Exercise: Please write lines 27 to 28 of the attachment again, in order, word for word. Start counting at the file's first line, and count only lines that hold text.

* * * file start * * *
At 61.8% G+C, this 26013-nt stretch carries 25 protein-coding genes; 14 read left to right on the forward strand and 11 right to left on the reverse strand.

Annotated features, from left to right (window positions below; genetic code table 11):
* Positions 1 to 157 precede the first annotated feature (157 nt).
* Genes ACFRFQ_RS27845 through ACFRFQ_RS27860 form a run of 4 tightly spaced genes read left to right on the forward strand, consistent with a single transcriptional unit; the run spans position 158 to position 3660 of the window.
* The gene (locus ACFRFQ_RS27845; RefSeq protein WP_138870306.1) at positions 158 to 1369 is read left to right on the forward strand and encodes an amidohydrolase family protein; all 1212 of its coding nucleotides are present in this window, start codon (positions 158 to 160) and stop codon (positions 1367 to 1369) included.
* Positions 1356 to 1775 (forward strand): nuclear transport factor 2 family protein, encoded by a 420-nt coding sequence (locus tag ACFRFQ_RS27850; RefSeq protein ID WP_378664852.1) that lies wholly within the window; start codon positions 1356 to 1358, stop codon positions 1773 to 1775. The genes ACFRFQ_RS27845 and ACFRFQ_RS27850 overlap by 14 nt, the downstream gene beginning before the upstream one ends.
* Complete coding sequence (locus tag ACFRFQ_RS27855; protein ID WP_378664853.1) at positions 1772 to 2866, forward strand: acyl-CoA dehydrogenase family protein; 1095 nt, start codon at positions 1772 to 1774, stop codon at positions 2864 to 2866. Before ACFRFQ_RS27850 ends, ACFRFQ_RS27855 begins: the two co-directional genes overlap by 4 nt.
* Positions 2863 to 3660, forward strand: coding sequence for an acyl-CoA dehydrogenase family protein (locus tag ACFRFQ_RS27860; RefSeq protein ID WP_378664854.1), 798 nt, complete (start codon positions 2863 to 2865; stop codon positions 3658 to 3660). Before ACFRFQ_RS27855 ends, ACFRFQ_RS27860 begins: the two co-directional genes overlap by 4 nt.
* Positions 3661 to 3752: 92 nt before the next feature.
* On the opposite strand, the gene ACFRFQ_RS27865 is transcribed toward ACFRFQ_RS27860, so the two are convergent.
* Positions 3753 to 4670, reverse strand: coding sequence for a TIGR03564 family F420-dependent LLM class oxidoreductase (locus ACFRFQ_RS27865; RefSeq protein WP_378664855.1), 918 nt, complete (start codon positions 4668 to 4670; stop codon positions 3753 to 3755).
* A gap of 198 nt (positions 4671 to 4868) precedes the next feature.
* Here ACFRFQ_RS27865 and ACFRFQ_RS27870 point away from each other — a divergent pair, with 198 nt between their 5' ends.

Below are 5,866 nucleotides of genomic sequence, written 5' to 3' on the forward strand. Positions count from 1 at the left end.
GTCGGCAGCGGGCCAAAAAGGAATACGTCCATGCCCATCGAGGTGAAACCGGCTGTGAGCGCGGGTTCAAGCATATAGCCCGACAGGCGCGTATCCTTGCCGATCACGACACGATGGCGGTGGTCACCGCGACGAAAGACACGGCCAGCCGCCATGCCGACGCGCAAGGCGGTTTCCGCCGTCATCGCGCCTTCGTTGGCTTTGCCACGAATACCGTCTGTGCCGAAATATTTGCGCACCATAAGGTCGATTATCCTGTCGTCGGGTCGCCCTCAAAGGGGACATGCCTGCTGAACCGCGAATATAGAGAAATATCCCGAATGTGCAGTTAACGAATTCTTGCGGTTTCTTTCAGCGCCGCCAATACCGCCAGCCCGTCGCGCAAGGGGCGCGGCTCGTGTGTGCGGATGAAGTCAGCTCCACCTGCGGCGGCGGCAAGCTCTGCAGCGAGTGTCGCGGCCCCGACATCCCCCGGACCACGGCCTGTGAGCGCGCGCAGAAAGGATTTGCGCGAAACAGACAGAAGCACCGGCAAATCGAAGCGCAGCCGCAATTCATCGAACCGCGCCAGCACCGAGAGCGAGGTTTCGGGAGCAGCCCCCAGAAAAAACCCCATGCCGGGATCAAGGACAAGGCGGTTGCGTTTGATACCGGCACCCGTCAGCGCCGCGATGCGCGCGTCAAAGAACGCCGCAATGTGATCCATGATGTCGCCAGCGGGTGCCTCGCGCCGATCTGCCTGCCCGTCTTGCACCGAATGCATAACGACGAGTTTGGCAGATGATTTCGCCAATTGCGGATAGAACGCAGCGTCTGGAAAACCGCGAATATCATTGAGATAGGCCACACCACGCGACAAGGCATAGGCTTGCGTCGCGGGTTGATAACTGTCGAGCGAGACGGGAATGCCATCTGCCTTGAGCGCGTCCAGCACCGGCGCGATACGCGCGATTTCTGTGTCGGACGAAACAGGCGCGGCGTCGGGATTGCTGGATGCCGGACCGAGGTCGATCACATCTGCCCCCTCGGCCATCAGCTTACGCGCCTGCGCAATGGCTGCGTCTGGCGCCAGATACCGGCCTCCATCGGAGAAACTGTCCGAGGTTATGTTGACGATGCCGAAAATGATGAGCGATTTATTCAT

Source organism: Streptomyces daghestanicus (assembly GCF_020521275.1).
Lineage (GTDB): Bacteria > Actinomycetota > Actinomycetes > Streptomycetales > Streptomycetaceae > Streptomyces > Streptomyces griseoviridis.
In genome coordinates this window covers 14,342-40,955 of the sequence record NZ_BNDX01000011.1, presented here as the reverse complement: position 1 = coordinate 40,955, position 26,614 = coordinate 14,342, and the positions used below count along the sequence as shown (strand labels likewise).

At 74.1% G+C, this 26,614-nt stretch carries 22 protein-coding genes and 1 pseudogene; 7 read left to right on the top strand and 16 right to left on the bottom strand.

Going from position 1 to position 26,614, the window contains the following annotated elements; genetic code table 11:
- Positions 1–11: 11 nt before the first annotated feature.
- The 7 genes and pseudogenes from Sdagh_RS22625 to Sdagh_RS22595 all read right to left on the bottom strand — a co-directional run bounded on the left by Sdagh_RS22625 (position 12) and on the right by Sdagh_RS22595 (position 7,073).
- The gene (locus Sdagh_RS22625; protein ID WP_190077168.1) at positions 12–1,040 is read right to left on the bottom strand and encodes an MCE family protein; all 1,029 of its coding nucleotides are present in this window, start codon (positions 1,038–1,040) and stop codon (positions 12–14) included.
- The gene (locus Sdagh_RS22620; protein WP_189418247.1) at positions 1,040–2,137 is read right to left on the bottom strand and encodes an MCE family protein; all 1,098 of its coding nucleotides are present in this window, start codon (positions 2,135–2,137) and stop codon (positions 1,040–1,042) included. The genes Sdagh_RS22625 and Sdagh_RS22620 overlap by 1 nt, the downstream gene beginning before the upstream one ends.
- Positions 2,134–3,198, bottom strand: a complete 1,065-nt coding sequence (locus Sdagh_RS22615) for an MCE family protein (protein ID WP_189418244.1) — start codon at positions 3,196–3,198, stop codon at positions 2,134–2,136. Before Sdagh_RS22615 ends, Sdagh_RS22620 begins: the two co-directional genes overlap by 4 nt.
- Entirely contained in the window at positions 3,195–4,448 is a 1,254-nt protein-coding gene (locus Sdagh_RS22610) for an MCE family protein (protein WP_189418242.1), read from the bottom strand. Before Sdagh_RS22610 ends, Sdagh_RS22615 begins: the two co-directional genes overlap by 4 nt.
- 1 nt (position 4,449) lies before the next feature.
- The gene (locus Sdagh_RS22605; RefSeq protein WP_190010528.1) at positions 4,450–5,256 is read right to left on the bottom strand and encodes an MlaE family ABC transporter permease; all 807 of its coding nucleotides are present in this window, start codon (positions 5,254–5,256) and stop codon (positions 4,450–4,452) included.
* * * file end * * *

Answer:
- 1 nt (position 4,449) lies before the next feature.
- The gene (locus Sdagh_RS22605; RefSeq protein WP_190010528.1) at positions 4,450–5,256 is read right to left on the bottom strand and encodes an MlaE family ABC transporter permease; all 807 of its coding nucleotides are present in this window, start codon (positions 5,254–5,256) and stop codon (positions 4,450–4,452) included.